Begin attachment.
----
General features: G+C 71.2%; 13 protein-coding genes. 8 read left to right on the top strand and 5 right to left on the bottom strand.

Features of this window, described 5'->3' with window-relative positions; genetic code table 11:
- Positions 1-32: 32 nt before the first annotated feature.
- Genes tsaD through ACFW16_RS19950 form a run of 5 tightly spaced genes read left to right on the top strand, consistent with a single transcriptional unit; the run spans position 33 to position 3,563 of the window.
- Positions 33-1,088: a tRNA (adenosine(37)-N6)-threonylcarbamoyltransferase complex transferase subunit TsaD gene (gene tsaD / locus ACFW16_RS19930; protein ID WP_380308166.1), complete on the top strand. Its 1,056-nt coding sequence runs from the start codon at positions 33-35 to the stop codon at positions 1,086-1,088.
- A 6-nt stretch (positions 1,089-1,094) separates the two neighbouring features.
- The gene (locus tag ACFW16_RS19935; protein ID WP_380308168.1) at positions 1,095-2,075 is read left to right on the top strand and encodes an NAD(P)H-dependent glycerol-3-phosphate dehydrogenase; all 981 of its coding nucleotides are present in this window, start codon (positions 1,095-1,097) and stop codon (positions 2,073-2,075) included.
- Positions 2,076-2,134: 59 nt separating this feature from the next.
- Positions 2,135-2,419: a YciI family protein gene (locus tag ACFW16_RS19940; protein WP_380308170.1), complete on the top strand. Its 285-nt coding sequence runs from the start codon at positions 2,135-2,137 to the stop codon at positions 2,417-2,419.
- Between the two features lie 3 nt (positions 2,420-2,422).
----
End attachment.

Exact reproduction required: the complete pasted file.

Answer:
General features: G+C 71.2%; 13 protein-coding genes. 8 read left to right on the top strand and 5 right to left on the bottom strand.

Features of this window, described 5'->3' with window-relative positions; genetic code table 11:
- Positions 1-32: 32 nt before the first annotated feature.
- Genes tsaD through ACFW16_RS19950 form a run of 5 tightly spaced genes read left to right on the top strand, consistent with a single transcriptional unit; the run spans position 33 to position 3,563 of the window.
- Positions 33-1,088: a tRNA (adenosine(37)-N6)-threonylcarbamoyltransferase complex transferase subunit TsaD gene (gene tsaD / locus ACFW16_RS19930; protein ID WP_380308166.1), complete on the top strand. Its 1,056-nt coding sequence runs from the start codon at positions 33-35 to the stop codon at positions 1,086-1,088.
- A 6-nt stretch (positions 1,089-1,094) separates the two neighbouring features.
- The gene (locus tag ACFW16_RS19935; protein ID WP_380308168.1) at positions 1,095-2,075 is read left to right on the top strand and encodes an NAD(P)H-dependent glycerol-3-phosphate dehydrogenase; all 981 of its coding nucleotides are present in this window, start codon (positions 1,095-1,097) and stop codon (positions 2,073-2,075) included.
- Positions 2,076-2,134: 59 nt separating this feature from the next.
- Positions 2,135-2,419: a YciI family protein gene (locus tag ACFW16_RS19940; protein WP_380308170.1), complete on the top strand. Its 285-nt coding sequence runs from the start codon at positions 2,135-2,137 to the stop codon at positions 2,417-2,419.
- Between the two features lie 3 nt (positions 2,420-2,422).